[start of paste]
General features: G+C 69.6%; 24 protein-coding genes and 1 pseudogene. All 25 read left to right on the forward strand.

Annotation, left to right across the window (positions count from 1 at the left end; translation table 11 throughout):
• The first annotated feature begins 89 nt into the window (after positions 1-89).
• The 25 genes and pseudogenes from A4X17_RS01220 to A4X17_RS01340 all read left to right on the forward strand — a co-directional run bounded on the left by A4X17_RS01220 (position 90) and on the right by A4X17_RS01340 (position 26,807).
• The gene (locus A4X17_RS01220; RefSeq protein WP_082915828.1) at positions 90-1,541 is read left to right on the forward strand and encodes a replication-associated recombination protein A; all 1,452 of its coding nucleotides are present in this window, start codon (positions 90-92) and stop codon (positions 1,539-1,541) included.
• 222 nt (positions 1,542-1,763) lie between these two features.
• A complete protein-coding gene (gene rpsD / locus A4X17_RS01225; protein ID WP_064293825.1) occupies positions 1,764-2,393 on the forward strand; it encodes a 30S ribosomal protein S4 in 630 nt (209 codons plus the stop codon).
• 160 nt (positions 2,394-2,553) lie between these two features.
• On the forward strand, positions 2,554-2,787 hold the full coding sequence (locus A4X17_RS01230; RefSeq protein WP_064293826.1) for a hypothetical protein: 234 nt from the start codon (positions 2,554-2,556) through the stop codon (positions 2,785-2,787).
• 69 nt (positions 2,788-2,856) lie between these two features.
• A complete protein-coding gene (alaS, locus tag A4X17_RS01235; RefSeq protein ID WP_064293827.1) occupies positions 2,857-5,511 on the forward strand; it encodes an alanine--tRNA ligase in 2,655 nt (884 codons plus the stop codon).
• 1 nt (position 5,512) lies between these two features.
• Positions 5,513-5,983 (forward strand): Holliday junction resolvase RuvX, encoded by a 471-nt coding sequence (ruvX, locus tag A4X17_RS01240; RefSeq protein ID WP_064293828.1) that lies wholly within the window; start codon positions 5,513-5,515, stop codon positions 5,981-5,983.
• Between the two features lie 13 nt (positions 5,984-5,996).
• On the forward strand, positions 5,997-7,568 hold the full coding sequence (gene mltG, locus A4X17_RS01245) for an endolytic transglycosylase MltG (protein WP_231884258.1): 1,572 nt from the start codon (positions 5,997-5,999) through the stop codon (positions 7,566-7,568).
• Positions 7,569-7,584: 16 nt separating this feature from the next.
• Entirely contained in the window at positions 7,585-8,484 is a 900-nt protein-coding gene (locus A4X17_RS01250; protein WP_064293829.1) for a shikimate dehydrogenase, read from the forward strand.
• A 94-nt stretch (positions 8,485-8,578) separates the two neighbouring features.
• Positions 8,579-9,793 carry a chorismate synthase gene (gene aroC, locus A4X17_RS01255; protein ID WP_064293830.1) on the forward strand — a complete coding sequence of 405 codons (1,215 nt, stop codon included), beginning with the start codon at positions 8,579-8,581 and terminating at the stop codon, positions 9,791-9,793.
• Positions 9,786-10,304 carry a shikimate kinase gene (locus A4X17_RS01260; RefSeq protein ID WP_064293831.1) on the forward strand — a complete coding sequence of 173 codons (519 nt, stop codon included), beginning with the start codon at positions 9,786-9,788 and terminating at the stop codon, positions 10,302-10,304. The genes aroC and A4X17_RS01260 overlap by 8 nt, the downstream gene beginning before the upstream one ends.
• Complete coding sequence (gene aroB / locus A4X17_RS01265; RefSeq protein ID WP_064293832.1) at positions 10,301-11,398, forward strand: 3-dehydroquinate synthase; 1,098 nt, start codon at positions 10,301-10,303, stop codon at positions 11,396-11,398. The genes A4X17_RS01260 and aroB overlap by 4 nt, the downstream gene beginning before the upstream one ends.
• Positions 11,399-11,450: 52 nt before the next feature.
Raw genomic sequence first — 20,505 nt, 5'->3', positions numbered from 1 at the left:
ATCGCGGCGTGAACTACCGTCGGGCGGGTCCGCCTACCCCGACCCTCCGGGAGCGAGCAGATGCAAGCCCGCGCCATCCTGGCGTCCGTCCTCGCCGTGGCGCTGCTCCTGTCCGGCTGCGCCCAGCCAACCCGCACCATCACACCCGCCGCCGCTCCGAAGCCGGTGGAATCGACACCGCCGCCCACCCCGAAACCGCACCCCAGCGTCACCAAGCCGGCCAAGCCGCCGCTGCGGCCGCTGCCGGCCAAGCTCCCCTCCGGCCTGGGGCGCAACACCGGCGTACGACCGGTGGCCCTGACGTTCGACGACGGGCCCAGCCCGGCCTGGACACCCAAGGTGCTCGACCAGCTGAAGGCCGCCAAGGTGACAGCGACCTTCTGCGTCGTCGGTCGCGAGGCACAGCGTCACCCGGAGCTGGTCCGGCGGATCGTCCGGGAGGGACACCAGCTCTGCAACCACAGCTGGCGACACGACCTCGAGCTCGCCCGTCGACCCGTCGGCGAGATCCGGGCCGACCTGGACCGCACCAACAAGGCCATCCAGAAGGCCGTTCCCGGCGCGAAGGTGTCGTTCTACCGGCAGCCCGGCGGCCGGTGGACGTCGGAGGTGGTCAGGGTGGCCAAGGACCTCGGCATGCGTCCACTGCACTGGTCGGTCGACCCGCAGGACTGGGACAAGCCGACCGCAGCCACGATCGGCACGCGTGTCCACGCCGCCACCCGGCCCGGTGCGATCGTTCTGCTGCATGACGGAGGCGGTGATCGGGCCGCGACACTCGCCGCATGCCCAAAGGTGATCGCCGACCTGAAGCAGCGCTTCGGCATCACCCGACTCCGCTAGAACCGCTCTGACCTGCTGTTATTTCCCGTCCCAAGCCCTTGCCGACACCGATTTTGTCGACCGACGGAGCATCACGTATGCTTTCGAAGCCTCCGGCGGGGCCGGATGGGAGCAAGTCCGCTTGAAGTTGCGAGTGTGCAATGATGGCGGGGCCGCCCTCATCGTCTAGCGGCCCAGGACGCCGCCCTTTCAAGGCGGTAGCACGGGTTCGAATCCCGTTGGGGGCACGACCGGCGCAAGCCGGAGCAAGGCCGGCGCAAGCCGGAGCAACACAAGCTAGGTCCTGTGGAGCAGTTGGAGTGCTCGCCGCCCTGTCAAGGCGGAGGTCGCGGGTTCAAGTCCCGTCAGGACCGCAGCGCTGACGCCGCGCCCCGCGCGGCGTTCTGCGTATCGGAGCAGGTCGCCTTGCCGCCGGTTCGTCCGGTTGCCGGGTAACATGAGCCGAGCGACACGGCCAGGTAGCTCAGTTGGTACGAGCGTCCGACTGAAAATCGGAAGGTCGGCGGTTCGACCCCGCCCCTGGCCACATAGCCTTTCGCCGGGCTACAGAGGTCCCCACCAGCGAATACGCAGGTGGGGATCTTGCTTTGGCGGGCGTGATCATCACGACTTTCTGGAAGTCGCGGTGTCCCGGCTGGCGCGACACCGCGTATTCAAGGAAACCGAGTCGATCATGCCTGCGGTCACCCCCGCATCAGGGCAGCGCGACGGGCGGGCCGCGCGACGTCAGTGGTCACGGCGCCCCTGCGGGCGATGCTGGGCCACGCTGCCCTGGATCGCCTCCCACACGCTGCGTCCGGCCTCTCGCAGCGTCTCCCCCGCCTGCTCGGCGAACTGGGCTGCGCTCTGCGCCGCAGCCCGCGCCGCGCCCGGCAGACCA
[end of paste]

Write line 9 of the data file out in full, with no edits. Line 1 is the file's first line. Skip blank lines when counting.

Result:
• On the forward strand, positions 2,554-2,787 hold the full coding sequence (locus A4X17_RS01230; RefSeq protein WP_064293826.1) for a hypothetical protein: 234 nt from the start codon (positions 2,554-2,556) through the stop codon (positions 2,785-2,787).